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Ravneberget, S√łndeled, Norway- Under construction

Last Updated: 23rd Aug 2014

This article is still under construction.

Introduction



The Ravneberget quarry has been operated on and off for at least 50 years. The quarry itself has been operated to produce gravel and sand used for road construction and civil work in the neighboring area. The quarry has been operated by various owners for several decades, although not at a grand scale. The activity here is linked to the general construction activity in the area. The collectable minerals are predominantly of metasomatic and/ or hydrothermal origin, and consequently found in veins in the metagabbro host rock. It s one of the localities that rarely is the main target or an outing, but is more of a drop-in type. Every now and then these drop-ins last for many hours. Collecting at the locality is officially not permitted, but normally the quarry operators have tolerated collectors as long as they have behaved sensibly, meaning not disrupting work, staying away from machinery and obeying common sense with regards to safety.

Geology



The Ravneberget quarry is located in the Bamble sector, one of many orogene belts on the Precambrian Baltic shields. The onshore part of the Bamble sector is 20-30km wide and approximate 150 km long along the coast from Kristiansand North-East to Porsgrunn.

The Bamble sector rocks are highly metamorphosed, granulite facies near the coast and grading towards amphibolite facies further inland. The rocks are dominated by orthogneiss ( gneiss with an igneous origin), amphibolites and metasedimentary rocks, which towards the end of the orogeny was penetrated by various igneous rocks ( gabbroid rocks, tonalities, granites).

The Ravneberget quarry is located in a metagabbro, where the original pyroxene/feldspar composition now has become an amphibole/scapolite rock. The metamorphosis is believed to be caused by chlorine and phosphorous gases originated from a gabbroid magma, thus altering feldspar into scapolite and at the same time forming apatite. Most of the mineralization has however originated through much later hydrothermal activities, and studies near Blengsvann some 60km to the southwest suggest retrograde conditions at about 300 deg C and 1-2kbar.

The different minerals found have either originated in the main rock forming sveco-norwegian orogeny, or by the later hydrothermal events.


Ravneberget overview

Ravneberget North wall

Ravneberget South Wall

Scapolite vein


Scapolite/feldspar veins



Prehnite

Prehnite is found here in a wide variety of forms, mineral associations and colors. Normally, the prehnite is found in crusts and botryoidal masses, but individual crystals can sometimes be recognized. The individual crystals are never huge, rarely more than a couple of mm. In this association, I have found crystals in two different habits. Regular prehnite-green prismatic couloums 3-4mm tall and 1mm across. Occasionally, also transparent, table formed square crystals up to 5mm on the side has been found.

Although prehnite is also found in other environments, but the mineral is most commonly found in the scapolite veins. The prehnite layers are never thick (rarely more than 1 cm) but the cavities can be quite large. Cavity systems in scapolite lined with prehnite can be several metres. The prehnite itself can be found in a wide variety of colors from clear, white, gray, to tones of ranging lemon to golden to almost brown, and variuos shades of green. The best coloured specimens I have seen has been with a saturated apple green ( read granny smith) in a single cavity that gave several specimens. The largest ones more than 10 cm.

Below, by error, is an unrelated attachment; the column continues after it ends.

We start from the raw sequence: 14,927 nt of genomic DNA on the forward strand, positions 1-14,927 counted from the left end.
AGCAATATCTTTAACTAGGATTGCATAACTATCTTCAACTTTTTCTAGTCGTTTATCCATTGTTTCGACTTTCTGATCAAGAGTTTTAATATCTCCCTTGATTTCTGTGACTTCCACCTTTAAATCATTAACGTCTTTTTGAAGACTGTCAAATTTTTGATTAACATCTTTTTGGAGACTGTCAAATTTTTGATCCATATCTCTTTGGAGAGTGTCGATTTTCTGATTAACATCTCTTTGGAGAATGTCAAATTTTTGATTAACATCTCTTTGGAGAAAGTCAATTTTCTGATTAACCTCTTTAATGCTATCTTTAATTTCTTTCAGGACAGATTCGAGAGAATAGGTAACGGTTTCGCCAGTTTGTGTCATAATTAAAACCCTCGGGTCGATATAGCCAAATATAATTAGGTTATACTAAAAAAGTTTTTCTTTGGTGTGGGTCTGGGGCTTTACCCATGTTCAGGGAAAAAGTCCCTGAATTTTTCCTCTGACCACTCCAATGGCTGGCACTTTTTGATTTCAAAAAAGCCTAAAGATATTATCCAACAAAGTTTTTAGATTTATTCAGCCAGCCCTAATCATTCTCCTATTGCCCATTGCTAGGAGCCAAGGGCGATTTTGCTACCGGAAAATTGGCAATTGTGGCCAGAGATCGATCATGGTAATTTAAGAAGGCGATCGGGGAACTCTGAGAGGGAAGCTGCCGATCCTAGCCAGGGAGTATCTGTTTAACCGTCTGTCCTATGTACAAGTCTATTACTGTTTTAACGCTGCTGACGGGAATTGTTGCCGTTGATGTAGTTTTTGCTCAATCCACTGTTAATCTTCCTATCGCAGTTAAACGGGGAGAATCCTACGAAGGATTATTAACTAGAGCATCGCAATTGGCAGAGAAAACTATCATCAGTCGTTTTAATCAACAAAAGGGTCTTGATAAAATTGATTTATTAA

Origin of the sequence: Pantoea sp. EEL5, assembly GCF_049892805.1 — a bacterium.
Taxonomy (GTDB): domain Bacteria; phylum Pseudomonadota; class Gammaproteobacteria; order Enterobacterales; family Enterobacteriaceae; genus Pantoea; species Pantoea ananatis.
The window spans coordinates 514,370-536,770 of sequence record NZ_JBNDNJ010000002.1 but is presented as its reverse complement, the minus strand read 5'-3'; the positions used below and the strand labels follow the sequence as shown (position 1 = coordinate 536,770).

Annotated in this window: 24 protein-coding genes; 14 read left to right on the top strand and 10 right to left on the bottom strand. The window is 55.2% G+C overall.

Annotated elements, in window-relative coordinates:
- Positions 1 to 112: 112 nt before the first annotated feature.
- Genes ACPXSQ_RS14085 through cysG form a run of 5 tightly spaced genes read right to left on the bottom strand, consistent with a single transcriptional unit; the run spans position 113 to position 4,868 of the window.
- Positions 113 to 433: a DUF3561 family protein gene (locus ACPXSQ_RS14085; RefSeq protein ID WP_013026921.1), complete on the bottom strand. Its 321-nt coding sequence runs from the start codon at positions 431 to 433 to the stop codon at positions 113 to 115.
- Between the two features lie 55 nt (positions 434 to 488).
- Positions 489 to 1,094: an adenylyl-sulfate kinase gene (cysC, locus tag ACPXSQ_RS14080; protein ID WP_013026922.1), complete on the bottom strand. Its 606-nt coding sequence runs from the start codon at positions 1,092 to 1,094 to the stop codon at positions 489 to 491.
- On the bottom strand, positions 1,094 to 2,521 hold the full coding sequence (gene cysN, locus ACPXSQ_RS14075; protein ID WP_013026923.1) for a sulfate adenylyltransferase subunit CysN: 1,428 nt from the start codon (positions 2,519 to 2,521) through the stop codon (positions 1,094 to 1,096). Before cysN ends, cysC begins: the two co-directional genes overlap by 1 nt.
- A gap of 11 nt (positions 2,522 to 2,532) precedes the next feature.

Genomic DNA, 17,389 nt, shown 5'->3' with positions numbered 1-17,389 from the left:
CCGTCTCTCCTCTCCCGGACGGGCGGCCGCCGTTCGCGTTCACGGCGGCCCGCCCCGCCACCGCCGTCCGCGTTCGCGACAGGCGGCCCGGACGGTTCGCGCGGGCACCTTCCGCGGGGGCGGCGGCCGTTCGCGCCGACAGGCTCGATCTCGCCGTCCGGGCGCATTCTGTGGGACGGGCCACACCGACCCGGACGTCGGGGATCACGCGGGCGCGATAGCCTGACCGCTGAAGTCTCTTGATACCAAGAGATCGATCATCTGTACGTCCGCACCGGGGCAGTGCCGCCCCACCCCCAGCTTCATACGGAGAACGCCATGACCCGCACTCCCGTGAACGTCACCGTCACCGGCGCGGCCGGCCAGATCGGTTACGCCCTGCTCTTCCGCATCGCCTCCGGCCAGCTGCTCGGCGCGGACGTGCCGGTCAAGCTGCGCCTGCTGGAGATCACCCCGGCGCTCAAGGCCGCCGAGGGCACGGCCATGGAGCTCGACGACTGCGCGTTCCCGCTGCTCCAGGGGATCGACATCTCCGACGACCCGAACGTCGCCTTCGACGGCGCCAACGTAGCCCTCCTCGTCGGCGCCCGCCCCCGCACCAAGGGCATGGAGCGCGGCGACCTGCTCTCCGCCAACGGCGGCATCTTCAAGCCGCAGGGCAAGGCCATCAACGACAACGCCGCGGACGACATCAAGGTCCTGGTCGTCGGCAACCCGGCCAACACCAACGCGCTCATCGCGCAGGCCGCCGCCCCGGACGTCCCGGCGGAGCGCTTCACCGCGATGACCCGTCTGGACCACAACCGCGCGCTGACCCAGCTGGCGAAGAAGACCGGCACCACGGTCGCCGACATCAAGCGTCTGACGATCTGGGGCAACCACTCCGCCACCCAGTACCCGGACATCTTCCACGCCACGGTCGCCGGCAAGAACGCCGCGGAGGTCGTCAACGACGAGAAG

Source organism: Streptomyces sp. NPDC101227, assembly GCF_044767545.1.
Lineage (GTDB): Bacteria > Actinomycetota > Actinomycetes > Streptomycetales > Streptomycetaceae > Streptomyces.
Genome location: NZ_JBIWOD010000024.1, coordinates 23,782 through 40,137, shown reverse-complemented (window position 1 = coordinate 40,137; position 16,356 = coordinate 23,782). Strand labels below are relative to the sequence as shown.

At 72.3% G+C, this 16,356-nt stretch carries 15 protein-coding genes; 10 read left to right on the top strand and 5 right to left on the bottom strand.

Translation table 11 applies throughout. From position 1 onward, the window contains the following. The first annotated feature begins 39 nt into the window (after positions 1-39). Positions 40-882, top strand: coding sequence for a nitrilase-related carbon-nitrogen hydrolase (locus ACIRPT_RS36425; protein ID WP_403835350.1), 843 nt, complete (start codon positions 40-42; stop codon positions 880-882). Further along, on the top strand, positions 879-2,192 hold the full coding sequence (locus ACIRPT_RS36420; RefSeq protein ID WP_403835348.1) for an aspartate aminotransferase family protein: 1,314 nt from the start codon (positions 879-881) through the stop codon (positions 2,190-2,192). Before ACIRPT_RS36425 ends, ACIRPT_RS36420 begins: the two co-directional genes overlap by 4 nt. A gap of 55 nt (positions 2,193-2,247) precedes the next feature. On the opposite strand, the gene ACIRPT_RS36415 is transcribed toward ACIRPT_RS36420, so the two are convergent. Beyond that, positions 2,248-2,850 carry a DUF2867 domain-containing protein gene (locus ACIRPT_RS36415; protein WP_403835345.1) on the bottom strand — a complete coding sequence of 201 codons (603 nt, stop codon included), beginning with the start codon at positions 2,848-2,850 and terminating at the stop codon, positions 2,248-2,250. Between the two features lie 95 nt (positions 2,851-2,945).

Honey coloured prehnite

Transparent prehnite



greenish prehnite

Yellow transparent prehnite


Albite


Albite

Calcite, prehnite and albite




Hornblende veins




Actinolite

Ilmenite


Actinolite

Ilmenite

Hornblende

Sulphide veins/lenses




Sulphide vein

The sulphides are found in thin veins or small lenses. I have not seen any of these lenses wider than 10 cm. Pyrrhotite is the dominant mineral, but they also some massive pyrite and chalcopyrite, and possibly other minerals as well. Growing from host rock into the veins are normally hornblende and less frequently apatite crystals. The massive sulphides may contain well crystallized pyrite up to 3 cm.

Pyrite


elongated pyrite octahedron, front view

pyrite pyriteoedron

Pyrite octahedron



Pyrite, octahedral {111}crystal modified by {210}

elongated pyrite octahedron, front view

pyrite pyriteoedron



Pyrite octahedron

modified pyritohedron

matrix specimen w/octaedron & elongated pyriteoedron



detail 1 from matrix specimen

detail 2

detail 3


The pyrites pictured here are not large ( from 1-3cm), but all of them came from a small sulphide vein/lens not more than maximum 5cm wide. The pyrites in the sulphide veins show a wide range of crystal forms, but I have not seen any cubes, and it seems as if various octahedral and pyritohedral forms are the most common.

Calcite veins




Quartz/ Calcite veins





calcite and quartz


Prehnite / Zeolite veins

























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Comments

Beautiful specimen Revheim, more interesting.
Alessio Piccioni

Alessio Piccioni
23rd Nov 2009 9:25am

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